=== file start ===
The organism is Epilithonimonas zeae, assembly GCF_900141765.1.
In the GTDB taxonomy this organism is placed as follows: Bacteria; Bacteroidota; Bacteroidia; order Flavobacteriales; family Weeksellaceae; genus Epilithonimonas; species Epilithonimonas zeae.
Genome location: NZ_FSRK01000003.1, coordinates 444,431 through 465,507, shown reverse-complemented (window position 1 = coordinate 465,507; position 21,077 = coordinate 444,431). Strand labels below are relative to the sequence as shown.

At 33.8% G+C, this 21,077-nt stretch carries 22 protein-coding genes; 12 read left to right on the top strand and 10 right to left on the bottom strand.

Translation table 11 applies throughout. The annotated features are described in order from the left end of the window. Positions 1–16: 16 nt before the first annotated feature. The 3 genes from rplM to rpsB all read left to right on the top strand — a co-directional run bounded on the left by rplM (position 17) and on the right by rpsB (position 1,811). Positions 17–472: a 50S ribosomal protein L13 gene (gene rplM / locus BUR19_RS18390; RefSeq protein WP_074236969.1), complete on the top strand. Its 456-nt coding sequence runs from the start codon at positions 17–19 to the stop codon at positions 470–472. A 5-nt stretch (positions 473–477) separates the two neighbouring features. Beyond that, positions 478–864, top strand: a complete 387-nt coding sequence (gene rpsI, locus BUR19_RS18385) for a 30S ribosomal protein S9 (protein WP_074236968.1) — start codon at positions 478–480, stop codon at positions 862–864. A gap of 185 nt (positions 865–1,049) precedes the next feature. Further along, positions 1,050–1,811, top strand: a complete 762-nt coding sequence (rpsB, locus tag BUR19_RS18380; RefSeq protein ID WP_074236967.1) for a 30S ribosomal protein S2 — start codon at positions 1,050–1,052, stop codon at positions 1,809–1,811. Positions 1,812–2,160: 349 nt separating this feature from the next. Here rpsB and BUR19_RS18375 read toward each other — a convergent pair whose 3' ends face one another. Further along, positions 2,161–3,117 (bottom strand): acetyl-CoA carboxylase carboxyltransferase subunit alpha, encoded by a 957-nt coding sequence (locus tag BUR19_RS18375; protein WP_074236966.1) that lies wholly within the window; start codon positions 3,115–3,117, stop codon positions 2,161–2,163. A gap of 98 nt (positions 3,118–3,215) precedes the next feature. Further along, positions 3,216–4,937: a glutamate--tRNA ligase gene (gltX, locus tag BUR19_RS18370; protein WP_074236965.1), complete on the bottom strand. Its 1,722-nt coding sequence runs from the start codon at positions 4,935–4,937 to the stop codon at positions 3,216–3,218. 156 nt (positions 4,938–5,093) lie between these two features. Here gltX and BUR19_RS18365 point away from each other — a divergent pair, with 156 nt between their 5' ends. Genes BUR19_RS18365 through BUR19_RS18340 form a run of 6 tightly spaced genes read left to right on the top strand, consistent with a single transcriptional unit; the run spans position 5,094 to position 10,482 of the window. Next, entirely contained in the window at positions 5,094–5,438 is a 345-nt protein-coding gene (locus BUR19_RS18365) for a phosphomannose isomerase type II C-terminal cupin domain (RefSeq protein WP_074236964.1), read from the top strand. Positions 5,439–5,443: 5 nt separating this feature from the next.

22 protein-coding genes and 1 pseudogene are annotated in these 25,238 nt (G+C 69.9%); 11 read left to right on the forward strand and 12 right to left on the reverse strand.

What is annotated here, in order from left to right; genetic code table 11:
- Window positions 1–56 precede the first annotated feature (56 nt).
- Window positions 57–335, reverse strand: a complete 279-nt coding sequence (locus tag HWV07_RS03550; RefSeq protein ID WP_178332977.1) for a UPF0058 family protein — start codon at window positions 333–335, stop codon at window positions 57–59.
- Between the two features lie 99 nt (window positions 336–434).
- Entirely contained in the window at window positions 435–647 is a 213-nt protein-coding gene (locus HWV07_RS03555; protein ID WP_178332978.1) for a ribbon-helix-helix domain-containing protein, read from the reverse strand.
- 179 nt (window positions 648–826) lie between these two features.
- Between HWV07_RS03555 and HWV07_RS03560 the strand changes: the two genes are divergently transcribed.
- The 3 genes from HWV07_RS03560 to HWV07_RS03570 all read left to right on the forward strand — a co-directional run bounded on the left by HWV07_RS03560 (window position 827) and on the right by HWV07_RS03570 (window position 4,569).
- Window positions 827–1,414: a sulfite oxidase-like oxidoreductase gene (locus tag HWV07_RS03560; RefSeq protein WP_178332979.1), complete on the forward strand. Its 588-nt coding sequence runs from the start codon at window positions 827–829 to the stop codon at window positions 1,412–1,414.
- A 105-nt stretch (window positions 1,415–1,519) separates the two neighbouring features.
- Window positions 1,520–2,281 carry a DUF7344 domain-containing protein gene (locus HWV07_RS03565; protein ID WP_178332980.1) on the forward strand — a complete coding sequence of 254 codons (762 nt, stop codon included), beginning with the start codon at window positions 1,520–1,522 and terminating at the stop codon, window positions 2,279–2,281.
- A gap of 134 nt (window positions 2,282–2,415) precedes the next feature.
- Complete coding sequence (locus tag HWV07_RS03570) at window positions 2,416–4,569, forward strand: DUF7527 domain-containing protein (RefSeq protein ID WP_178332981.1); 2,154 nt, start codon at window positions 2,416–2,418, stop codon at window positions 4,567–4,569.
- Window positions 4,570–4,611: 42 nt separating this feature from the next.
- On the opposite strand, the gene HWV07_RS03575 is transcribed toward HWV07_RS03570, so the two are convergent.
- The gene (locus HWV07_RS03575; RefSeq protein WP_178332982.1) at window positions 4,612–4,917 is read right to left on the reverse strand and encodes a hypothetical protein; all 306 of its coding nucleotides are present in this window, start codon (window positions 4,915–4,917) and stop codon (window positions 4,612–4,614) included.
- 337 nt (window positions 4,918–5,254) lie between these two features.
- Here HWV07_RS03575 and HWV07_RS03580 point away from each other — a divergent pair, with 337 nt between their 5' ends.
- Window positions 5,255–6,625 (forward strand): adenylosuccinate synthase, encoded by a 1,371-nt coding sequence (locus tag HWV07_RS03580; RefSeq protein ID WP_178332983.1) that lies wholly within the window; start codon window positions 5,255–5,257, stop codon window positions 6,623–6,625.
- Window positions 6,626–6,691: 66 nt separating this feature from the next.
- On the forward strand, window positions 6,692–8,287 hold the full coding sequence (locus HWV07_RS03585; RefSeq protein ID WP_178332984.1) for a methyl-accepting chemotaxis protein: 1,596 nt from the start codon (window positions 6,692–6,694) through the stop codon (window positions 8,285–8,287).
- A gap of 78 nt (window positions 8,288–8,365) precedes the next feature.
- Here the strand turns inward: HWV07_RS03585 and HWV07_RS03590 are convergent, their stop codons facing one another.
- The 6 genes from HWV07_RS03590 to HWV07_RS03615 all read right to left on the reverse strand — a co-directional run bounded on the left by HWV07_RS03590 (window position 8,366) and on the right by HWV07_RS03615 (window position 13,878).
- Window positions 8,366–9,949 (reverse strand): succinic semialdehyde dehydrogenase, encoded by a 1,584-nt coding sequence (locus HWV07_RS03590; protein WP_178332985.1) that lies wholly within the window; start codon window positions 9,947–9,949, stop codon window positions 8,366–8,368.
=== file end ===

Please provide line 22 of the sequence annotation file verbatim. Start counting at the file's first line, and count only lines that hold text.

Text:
- The gene (locus HWV07_RS03575; RefSeq protein WP_178332982.1) at window positions 4,612–4,917 is read right to left on the reverse strand and encodes a hypothetical protein; all 306 of its coding nucleotides are present in this window, start codon (window positions 4,915–4,917) and stop codon (window positions 4,612–4,614) included.